‘Sherlock Holmes: A Game of Shadows’: The audience loses this game

December 15, 2011

What can you say about Guy Ritchie’s “Sherlock Holmes: A Game of Shadows” that wasn’t said previously about Ritchie’s Baker Street reboot from 2009, “Sherlock Holmes”?

That it’s bigger, louder and more expensive? That’s hardly a shock from a sequel. Indeed, it’s kind of de rigueur, right?

How about the fact that it really wasn’t called for? Again, not an unusual response with a sequel, particularly a sequel to a movie like this one’s predecessor.

The latter film was splashy, noisy and nonsensical. It also had virtually nothing to do with the stories written by Sir Arthur Conan Doyle, aside from stealing the names of the two central characters.

Neither does “Sherlock Holmes: A Game of Shadows,” a generic big-budget action film of mind-numbing pointlessness. It is not just a movie in which you can zone out for long stretches without really missing anything; this film forces you to do so. It should be advertised as the world’s loudest somnolence-inducer.

The villain this time is none other than Prof. James Moriarty (Jared Harris), Holmes’ most notorious antagonist in the books. His plot here involves pitting France against Germany in 1891, so that their border skirmishes lead to an all-out world war, from which Moriarty will profit handsomely.

It’s enacted with the same jokiness that marred the first one, with Robert Downey Jr. barely tethering himself to the time period or story. He endlessly winks at the camera as the plot hopscotches from London to Paris to Zurich, in hopes that more scenery and movement will disguise how little is actually going on here.

The action is a blend of super-slow-mo martial arts, super-slow-mo bullets flying and other scenes of super-slow-mo action, occasionally speeding up to normal or even super-fast speed before zooming back down to – yes, you guessed it – super slow-mo.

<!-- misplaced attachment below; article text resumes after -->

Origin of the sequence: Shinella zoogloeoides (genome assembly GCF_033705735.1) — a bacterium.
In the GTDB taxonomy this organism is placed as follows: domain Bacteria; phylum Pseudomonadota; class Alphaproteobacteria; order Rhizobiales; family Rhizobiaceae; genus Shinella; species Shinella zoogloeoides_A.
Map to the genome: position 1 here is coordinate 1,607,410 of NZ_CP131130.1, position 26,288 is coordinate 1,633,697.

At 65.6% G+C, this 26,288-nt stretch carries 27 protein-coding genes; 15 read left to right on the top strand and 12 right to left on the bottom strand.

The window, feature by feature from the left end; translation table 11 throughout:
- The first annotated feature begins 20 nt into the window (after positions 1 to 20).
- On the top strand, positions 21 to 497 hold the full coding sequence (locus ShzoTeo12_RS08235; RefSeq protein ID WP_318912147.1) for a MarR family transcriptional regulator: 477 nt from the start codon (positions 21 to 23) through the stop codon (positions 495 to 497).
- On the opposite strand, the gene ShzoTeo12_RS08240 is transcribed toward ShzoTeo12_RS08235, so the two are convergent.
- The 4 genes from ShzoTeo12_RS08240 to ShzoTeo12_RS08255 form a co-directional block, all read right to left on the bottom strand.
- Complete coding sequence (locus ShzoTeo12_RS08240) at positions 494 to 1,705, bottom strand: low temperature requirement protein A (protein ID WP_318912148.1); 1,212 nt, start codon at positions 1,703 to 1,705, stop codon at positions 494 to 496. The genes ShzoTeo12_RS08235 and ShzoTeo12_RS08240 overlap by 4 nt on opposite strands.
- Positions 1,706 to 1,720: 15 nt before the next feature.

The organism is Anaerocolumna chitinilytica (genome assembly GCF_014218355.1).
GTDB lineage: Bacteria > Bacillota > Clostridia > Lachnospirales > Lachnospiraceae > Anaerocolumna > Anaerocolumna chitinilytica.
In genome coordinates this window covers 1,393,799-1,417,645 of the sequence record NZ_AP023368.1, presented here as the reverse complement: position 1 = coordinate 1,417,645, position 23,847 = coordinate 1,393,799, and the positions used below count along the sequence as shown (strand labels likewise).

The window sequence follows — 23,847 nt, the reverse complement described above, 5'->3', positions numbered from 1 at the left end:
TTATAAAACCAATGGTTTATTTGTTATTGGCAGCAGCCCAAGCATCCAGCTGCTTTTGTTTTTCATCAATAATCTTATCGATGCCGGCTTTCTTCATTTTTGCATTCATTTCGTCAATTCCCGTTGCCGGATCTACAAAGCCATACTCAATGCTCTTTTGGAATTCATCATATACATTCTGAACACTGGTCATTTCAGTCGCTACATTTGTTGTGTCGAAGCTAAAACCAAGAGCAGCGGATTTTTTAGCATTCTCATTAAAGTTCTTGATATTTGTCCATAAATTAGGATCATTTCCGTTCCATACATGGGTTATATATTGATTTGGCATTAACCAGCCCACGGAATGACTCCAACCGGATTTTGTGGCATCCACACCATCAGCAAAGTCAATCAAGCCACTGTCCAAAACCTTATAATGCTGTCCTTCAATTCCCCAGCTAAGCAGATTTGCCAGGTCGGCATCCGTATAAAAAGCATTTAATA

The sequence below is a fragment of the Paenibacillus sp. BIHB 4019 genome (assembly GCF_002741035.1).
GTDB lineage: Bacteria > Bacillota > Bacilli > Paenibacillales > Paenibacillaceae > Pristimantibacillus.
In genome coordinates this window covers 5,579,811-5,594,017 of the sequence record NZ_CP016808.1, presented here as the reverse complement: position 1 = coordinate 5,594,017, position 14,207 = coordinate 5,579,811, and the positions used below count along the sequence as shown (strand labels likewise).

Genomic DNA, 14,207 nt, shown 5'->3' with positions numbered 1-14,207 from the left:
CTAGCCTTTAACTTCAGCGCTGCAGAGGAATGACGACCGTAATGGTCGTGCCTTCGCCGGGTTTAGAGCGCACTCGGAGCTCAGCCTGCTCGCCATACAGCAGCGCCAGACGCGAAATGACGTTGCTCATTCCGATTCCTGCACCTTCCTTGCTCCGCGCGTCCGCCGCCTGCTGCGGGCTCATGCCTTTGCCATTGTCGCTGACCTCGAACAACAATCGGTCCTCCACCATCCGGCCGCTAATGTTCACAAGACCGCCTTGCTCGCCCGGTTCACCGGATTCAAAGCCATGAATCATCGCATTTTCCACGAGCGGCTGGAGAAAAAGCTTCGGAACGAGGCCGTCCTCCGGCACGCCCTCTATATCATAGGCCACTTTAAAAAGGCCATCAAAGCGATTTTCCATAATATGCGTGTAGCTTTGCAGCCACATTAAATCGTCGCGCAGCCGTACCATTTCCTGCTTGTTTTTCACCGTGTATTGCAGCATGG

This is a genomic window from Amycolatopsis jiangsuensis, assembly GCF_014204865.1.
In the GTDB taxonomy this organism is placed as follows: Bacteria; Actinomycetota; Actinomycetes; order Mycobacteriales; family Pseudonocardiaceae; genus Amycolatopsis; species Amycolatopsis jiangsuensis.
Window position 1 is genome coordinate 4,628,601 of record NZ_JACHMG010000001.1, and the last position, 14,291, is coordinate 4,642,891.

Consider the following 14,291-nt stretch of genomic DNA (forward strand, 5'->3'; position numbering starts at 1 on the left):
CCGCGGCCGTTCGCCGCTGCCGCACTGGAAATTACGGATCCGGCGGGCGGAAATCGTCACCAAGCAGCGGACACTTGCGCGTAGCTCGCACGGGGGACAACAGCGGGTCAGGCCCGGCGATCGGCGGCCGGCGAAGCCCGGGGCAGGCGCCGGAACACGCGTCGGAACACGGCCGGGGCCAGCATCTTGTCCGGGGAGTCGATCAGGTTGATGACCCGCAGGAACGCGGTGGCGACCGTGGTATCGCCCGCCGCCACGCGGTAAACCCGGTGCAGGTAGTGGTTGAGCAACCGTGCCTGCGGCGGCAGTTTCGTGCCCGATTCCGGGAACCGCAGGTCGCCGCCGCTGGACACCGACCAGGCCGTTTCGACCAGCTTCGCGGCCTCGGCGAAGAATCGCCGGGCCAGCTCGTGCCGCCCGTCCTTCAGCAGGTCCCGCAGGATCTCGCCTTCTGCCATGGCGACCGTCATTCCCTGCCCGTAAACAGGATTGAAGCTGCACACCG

Oh, yes, there’s a subplot: Dr. Watson (Jude Law) gets married and Professor Moriarty tries to distract Holmes from his real plot by targeting the doctor and his new bride for death. Which actually seems like it would be OK with Holmes, who is against the marriage anyway.

As for the series’ trademark – those slow-mo recreations in Holmes’ imagination detailing each action we’re about to see before it happens – well, so what? It’s a visual solution that Ritchie came up with in the first film for how to capture Holmes’ mental acuity. This time, it merely seems like a crutch.

Once upon a time, Guy Ritchie was a maker of smart, hectic and visually inventive gangster movies of independent means and exceptional imagination. But his wit seems to curdle into something predictable and corny when he gets the kind of millions in production funds that he’s obviously been handed here.

This is big-budget studio product – and the product is pure twaddle. It’s attention-deficit-disorder filmmaking that barely qualifies as a movie.

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